Within the past few years there have appeared in the literature over 100 case reports of scleroma. While most persons suffering from this chronic ailment have been foreign born, a considerable number have been native Americans. It is necessary, therefore, that this condition be kept in mind when granulation tissue appears any place in the respiratory passages.
While the diagnosis is usually a routine procedure a universal method of treatment has not been adopted. Many types of therapy have been employed. The one which at present seems to offer the best prognosis is surgical removal of the granulation tissue followed by application of radium or roentgen rays. It is earnestly desired that physicians reporting patients so treated as "improved" or "cured" state how long such improvement has been noted. It is only by observing the time element that such treatment can be evaluated.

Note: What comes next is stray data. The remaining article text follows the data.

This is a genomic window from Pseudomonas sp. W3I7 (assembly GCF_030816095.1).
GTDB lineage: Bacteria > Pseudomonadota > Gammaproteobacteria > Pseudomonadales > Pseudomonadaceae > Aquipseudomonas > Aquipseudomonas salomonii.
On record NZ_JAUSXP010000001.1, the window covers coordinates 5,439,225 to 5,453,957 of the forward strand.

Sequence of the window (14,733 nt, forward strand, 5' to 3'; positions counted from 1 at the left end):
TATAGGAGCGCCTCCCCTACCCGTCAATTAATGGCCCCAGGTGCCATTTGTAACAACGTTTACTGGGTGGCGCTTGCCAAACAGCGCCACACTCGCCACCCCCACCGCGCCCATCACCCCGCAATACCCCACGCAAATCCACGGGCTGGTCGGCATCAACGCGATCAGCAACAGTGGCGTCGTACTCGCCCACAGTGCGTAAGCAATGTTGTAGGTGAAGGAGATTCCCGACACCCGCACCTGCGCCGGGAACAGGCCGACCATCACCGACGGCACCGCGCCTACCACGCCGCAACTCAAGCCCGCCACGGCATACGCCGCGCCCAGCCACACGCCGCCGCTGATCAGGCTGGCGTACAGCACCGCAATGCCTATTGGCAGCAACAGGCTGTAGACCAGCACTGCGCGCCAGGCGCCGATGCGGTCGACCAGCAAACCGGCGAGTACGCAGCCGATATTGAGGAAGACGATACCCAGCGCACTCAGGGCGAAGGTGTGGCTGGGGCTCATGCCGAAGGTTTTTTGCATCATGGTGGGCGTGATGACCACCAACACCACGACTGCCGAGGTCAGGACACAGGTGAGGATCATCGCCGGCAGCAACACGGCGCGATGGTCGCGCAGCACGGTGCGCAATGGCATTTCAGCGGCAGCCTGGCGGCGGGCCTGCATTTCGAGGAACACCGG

I should like to report the following
DIXON FW. SCLEROMA. Arch Otolaryngol. 1942;36(6):937–939. doi:10.1001/archotol.1942.03760060177010
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